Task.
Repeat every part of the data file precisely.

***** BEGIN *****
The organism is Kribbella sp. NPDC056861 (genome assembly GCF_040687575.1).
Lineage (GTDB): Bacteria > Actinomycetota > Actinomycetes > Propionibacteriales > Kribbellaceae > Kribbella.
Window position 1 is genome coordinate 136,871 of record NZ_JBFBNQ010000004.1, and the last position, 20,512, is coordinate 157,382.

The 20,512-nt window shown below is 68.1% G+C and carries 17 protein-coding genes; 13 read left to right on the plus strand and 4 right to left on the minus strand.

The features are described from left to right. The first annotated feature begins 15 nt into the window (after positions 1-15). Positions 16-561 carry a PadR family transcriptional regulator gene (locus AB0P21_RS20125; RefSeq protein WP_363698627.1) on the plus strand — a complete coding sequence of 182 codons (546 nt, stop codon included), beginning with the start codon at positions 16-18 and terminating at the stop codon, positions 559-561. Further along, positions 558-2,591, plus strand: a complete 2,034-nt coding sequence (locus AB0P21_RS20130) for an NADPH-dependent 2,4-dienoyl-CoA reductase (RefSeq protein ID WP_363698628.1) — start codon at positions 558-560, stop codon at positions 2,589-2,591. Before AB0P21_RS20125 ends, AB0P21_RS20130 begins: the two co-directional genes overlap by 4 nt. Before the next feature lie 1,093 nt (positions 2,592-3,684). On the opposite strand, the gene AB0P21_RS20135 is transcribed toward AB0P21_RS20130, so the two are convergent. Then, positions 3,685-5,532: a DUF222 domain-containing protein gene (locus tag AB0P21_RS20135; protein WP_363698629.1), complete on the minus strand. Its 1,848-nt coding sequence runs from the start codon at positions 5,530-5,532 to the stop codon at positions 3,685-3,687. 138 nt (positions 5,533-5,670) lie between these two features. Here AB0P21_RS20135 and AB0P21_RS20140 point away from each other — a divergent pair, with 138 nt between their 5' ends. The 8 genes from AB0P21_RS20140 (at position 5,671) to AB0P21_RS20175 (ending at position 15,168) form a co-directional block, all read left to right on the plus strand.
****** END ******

The organism is Kribbella sp. NPDC056861 (genome assembly GCF_040687575.1).
Lineage (GTDB): Bacteria > Actinomycetota > Actinomycetes > Propionibacteriales > Kribbellaceae > Kribbella.
Window position 1 is genome coordinate 136,871 of record NZ_JBFBNQ010000004.1, and the last position, 20,512, is coordinate 157,382.

The 20,512-nt window shown below is 68.1% G+C and carries 17 protein-coding genes; 13 read left to right on the plus strand and 4 right to left on the minus strand.

The features are described from left to right. The first annotated feature begins 15 nt into the window (after positions 1-15). Positions 16-561 carry a PadR family transcriptional regulator gene (locus AB0P21_RS20125; RefSeq protein WP_363698627.1) on the plus strand — a complete coding sequence of 182 codons (546 nt, stop codon included), beginning with the start codon at positions 16-18 and terminating at the stop codon, positions 559-561. Further along, positions 558-2,591, plus strand: a complete 2,034-nt coding sequence (locus AB0P21_RS20130) for an NADPH-dependent 2,4-dienoyl-CoA reductase (RefSeq protein ID WP_363698628.1) — start codon at positions 558-560, stop codon at positions 2,589-2,591. Before AB0P21_RS20125 ends, AB0P21_RS20130 begins: the two co-directional genes overlap by 4 nt. Before the next feature lie 1,093 nt (positions 2,592-3,684). On the opposite strand, the gene AB0P21_RS20135 is transcribed toward AB0P21_RS20130, so the two are convergent. Then, positions 3,685-5,532: a DUF222 domain-containing protein gene (locus tag AB0P21_RS20135; protein WP_363698629.1), complete on the minus strand. Its 1,848-nt coding sequence runs from the start codon at positions 5,530-5,532 to the stop codon at positions 3,685-3,687. 138 nt (positions 5,533-5,670) lie between these two features. Here AB0P21_RS20135 and AB0P21_RS20140 point away from each other — a divergent pair, with 138 nt between their 5' ends. The 8 genes from AB0P21_RS20140 (at position 5,671) to AB0P21_RS20175 (ending at position 15,168) form a co-directional block, all read left to right on the plus strand.